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Your guide to the comedians at Sasquatch, from Doug Benson to Leslie Jones and Nick Thune



If you’re anything like the Emerald’s Sasquatch coverage team, you’re jonesin’ for those four days in The Gorge.

And although musicians claim the lion’s share of performances at the festival, there are quite a few funny people making appearances on the El Chupacabra stage.

If you’re looking to catch up on the comedians performing this weekend, check out the list below.

We’ve gathered everything from Netflix standup specials to YouTube and Hulu clips for those of you who want to listen and pretend you’re at Sasquatch. (Just because you didn’t get a ticket doesn’t mean you don’t deserve to laugh your ass off, too.)

Doug Benson

Netflix special: Doug Dynasty

Set time: Monday, 5:05 p.m.

Benson is probably the most well-known comedian in the Sasquatch lineup. He visits Eugene every year for his annual 4/21 Show at the WOW Hall. As you can guess, his main shtick is his recital of his foibles as a stoner. He also had a cameo on Friends as a weirdo whose mom calls Bloomingdale’s “Bloomies.”

Here you can check out one of his sets from the time he performed on Parahoy, a three-day cruise with Paramore (I’m not making that up).

Leslie Jones

Netflix special: Problem Child

Set time: Saturday, 5:05 p.m.

Her main gig right now is Saturday Night Live, where’s she’s known for her Weekend Update monologues on everything from People‘s most beautiful list to men calling women “crazy bitches.” You can watch the latter below. It’s pretty gangster.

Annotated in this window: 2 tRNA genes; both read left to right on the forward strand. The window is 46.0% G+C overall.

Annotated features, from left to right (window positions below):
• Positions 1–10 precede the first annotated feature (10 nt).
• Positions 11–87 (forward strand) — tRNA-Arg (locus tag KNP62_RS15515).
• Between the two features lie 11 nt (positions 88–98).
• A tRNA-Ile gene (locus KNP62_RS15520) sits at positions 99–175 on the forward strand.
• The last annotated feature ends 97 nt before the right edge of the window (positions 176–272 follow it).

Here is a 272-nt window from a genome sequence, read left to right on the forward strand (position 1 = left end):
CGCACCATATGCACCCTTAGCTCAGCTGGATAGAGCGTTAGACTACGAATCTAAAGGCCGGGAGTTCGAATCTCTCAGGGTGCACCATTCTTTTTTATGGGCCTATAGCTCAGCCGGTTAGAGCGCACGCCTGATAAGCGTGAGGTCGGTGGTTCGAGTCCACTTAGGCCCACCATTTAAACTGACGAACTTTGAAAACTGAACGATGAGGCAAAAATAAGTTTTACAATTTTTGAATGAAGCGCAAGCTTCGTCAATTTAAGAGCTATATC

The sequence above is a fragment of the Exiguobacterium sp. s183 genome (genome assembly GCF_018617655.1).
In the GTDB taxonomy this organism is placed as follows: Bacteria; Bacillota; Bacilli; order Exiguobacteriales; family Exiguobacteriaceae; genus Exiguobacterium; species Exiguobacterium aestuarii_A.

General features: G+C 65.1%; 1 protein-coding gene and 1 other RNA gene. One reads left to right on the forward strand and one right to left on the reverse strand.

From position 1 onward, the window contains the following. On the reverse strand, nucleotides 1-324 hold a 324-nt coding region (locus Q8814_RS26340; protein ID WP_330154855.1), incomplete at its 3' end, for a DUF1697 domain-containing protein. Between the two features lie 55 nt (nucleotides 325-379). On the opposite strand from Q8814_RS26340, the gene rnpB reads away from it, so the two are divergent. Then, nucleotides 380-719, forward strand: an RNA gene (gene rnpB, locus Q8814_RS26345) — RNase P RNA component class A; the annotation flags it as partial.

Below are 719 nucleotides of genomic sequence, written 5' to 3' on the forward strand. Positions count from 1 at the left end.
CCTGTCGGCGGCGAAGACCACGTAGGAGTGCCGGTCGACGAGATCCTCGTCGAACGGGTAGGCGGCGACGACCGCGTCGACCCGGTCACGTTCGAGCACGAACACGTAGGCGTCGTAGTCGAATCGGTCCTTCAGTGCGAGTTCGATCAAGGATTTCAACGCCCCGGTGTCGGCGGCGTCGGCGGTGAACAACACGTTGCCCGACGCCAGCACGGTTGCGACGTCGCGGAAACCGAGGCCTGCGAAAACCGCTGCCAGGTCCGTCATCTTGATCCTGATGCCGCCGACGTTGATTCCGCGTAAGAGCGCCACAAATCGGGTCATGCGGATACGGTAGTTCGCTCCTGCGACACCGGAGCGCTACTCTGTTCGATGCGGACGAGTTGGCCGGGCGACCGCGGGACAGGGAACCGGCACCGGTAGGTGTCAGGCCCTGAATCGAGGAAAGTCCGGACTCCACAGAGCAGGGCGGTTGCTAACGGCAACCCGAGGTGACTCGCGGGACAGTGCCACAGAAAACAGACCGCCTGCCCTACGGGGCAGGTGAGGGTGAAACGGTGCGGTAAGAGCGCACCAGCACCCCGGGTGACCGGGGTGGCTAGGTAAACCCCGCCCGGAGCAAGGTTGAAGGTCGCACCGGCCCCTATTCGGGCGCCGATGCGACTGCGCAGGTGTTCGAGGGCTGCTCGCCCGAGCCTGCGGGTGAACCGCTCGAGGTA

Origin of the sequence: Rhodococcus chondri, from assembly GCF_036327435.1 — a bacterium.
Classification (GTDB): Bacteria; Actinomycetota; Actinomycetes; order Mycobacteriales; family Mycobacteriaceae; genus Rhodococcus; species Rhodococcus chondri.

Nick Thune

Netflix special: Folk Hero

Set time: Monday, 4:20 p.m.

Thune’s oddly baby-faced for a guy with such a lush beard. But hey, it works. Sometimes he performs with a guitar. Other times, he doesn’t. Here’s one of his appearances on The Tonight Show Starring Jimmy Fallon, where he jokes about how easy it is to get a medical marijuana card in California and the ensuing shenanigans that follow his first freebie from a dispensary:

Aparna Nancherla

Set time: Sunday, 4:20 p.m.

Self-deprecating anecdotes and phrases are the comedian’s bread and butter. And Nancherla is pretty okay at it. Here’s a bit where she drops gem during an appearance on Conan: “Any pizza can be a personal one if you cry when you eat it.”

Emmett Montgomery

Montgomery is a Seattle-area comic who hails from Utah. Much of his comedy is punctuated by the quirks of life with his wife, a mainstay for comedians for generations. His bits are a fry cry from the Rodney Dangerfield days of “Take my wife, please.” No, the impetus for much of his comedy is “look at the weird shit that keeps happening to us.”

He’s performed in Portland a handful of times for the Blackfence PDX series, where visitors get a prompt that is then spun into a five-minute story. The prompt for this clip? Mistakes were made.

Sara Schaefer

Set time: Monday, 3:50 p.m.

Schaefer’s particular brand of comedy resonates most with people who like to cry at art museums for kicks. Her dry wit and off-beat observations lead her to opine on such things as ridiculous rap lyrics and those advertisements for tiny chocolates for women.

She’s got a good point in this clip: Why are Dove chocolate commercials always a swirl of satin sheets?

Yogi Paliwal

Set time: Saturday, 4 p.m.

From making you realize that 7-Eleven’s logo is a conspiratorial tool to hire minorities to the inherent racism in Baby Boomers’ favorite cartoons, Paliwal nails what he calls his “intellectual absurdity.” His Sketch Fest appearance in 2013 is a master slaying of anyone who’s still in love with the ’90s.

His bit on the weight limits for skydivers is Paliwal at his best. Why is there such a thing as “too fat to fall”?

Ron Funches

Set time: Sunday, 5:05 p.m.

While most comedians are content to rapidly fire off jokes, Funches takes his time, letting the awkward quiet between the setup and punchline build the giggles. He expertly plays off that persona during his set on The Tonight Show. Check out the clip below:

Follow Eder Campuzano on Twitter @edercampuzano


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Eder Campuzano

Eder Campuzano

Eder is the Emerald's director of audience engagement. His work has appeared in The Oregonian, The Statesman Journal and the News-Register in McMinnville. He was also a founding member of the University of Oregon's competitive Pokémon league.